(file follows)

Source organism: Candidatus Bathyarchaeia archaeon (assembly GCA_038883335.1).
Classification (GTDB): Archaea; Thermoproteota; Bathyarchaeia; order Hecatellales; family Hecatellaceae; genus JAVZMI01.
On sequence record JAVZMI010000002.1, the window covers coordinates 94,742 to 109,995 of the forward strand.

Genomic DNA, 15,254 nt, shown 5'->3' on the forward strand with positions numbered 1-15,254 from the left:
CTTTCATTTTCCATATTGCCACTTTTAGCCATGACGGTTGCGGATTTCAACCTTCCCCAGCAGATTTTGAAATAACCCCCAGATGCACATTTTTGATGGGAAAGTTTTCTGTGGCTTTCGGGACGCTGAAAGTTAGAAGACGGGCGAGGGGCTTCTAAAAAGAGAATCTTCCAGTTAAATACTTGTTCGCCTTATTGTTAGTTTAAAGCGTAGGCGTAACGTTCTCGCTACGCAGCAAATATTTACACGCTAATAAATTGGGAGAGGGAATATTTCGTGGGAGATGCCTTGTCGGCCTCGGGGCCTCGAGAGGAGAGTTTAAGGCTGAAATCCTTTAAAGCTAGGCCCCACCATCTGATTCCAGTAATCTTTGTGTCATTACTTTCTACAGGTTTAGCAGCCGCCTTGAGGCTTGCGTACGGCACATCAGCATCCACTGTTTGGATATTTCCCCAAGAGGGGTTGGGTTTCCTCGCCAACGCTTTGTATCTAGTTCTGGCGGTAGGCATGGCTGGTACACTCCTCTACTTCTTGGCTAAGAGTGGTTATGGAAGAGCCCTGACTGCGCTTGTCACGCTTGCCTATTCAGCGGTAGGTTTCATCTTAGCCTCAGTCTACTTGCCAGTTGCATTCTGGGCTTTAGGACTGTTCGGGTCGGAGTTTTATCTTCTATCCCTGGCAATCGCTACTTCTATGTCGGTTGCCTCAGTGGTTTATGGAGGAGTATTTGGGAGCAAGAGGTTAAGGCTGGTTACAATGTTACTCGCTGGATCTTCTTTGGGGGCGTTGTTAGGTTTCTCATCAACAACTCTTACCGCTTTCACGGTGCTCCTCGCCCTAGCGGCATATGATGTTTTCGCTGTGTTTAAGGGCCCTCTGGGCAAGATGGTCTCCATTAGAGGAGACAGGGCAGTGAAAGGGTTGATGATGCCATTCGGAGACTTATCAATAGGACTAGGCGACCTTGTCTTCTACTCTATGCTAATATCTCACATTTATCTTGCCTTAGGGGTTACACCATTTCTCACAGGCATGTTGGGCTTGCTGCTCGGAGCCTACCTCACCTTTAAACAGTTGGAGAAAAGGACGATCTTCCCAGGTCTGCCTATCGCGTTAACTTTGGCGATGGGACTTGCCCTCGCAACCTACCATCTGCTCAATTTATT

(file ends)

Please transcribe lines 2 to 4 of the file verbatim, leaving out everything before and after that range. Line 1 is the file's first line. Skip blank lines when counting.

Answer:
Classification (GTDB): Archaea; Thermoproteota; Bathyarchaeia; order Hecatellales; family Hecatellaceae; genus JAVZMI01.
On sequence record JAVZMI010000002.1, the window covers coordinates 94,742 to 109,995 of the forward strand.

Genomic DNA, 15,254 nt, shown 5'->3' on the forward strand with positions numbered 1-15,254 from the left: